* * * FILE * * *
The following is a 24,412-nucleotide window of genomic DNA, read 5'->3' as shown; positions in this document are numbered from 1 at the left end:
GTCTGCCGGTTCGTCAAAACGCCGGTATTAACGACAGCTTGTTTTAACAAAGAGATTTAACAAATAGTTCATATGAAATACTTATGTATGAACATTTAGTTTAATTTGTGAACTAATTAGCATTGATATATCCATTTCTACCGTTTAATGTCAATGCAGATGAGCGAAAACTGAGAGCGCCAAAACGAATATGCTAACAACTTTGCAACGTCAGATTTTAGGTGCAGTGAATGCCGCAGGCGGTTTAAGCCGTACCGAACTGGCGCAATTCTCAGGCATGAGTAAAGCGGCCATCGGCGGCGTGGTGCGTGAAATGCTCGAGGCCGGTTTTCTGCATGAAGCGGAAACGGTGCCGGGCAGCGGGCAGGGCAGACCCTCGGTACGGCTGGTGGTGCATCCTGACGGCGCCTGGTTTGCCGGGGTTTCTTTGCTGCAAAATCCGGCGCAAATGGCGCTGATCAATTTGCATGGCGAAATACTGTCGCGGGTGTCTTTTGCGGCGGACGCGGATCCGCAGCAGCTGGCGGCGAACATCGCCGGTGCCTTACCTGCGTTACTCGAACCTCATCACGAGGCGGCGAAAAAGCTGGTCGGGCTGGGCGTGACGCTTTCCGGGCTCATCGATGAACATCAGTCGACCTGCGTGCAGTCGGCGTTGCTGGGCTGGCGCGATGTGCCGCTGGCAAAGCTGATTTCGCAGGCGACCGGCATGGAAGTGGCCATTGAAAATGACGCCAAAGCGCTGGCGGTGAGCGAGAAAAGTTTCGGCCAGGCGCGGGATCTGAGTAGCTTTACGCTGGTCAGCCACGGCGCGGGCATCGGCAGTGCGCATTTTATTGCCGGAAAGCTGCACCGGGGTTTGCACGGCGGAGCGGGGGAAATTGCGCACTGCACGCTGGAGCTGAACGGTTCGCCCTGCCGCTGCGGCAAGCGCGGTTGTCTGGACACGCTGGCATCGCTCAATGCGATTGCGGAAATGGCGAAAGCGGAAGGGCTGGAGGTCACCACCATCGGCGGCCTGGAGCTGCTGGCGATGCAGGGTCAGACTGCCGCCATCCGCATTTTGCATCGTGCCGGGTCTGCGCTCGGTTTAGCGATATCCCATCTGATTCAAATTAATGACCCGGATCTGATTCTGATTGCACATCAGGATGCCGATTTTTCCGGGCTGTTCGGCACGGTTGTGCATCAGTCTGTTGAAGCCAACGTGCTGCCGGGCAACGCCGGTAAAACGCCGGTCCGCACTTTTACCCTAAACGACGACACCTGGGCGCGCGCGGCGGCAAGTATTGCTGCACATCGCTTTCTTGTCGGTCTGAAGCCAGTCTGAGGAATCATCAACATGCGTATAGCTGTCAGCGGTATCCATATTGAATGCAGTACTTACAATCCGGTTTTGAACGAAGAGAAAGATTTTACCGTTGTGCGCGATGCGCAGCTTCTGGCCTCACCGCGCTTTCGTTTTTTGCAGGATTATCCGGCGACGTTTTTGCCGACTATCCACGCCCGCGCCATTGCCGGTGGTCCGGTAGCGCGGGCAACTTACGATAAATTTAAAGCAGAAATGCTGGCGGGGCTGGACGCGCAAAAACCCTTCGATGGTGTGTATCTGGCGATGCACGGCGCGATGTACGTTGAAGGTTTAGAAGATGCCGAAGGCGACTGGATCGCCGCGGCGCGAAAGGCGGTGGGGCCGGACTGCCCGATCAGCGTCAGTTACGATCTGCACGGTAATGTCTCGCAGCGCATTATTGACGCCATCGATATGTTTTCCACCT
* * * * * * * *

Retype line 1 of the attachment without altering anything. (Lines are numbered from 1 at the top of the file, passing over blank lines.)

The following is a 24,412-nucleotide window of genomic DNA, read 5'->3' as shown; positions in this document are numbered from 1 at the left end: